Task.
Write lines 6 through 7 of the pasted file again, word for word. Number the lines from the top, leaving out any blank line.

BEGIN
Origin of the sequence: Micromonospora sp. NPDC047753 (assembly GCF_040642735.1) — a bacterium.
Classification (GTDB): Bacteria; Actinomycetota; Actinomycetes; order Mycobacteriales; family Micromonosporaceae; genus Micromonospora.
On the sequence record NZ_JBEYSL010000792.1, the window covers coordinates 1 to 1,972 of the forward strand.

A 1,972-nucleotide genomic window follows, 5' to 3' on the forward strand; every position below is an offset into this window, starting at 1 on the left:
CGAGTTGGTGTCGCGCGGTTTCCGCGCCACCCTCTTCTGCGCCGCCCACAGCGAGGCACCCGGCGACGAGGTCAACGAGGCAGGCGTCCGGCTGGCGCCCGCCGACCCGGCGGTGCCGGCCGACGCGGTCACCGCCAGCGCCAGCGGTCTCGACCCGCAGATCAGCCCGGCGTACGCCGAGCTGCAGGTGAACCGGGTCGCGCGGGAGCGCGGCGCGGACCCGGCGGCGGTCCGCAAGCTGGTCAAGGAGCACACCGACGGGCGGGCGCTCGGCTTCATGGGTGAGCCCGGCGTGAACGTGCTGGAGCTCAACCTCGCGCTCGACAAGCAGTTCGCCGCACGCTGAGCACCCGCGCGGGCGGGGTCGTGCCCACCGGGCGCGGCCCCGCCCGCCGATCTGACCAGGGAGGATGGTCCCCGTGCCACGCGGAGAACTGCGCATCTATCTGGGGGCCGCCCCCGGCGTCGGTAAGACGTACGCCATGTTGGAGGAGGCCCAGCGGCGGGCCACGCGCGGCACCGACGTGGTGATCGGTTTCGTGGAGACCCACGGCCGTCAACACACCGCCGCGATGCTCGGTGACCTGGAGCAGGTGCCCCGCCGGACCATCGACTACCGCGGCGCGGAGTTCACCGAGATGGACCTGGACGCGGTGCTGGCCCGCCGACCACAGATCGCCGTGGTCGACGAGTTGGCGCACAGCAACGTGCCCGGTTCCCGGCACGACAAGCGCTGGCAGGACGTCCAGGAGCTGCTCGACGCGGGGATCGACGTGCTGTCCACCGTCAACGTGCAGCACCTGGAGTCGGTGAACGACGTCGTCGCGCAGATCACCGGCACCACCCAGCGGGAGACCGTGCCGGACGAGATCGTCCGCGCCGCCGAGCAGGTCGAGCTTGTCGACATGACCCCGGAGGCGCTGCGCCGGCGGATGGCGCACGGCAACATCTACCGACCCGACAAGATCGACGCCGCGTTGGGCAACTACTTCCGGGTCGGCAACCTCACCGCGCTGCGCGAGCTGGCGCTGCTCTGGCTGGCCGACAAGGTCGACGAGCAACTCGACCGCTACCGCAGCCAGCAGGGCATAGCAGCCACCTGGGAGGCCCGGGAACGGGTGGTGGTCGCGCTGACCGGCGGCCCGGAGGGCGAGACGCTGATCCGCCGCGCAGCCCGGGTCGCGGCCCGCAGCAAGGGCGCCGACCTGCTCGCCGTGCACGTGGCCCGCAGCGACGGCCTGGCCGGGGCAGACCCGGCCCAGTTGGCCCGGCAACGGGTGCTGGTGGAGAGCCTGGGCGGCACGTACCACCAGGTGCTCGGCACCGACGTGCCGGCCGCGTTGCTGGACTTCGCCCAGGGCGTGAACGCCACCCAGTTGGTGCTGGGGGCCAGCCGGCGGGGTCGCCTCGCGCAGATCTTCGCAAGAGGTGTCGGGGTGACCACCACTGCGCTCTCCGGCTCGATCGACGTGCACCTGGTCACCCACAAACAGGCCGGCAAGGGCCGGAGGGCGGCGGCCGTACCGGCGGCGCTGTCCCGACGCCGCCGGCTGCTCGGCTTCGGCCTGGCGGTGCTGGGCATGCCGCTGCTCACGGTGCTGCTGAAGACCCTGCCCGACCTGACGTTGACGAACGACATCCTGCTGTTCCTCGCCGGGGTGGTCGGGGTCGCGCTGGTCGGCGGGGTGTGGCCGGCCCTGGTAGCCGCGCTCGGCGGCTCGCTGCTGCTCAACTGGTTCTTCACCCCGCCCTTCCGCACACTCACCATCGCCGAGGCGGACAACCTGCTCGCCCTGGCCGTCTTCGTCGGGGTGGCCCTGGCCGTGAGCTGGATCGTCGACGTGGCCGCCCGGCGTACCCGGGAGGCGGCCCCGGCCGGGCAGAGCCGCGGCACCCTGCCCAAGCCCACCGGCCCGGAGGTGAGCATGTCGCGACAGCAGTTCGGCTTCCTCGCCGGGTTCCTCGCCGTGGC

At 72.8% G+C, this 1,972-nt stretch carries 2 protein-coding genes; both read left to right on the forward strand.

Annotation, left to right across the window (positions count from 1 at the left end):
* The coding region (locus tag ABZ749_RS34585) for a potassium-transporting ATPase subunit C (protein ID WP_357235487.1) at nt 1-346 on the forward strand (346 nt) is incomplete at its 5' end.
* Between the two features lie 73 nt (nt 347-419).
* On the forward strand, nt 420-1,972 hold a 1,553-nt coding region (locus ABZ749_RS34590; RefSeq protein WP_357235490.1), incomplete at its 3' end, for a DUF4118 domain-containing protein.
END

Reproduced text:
At 72.8% G+C, this 1,972-nt stretch carries 2 protein-coding genes; both read left to right on the forward strand.

Annotation, left to right across the window (positions count from 1 at the left end):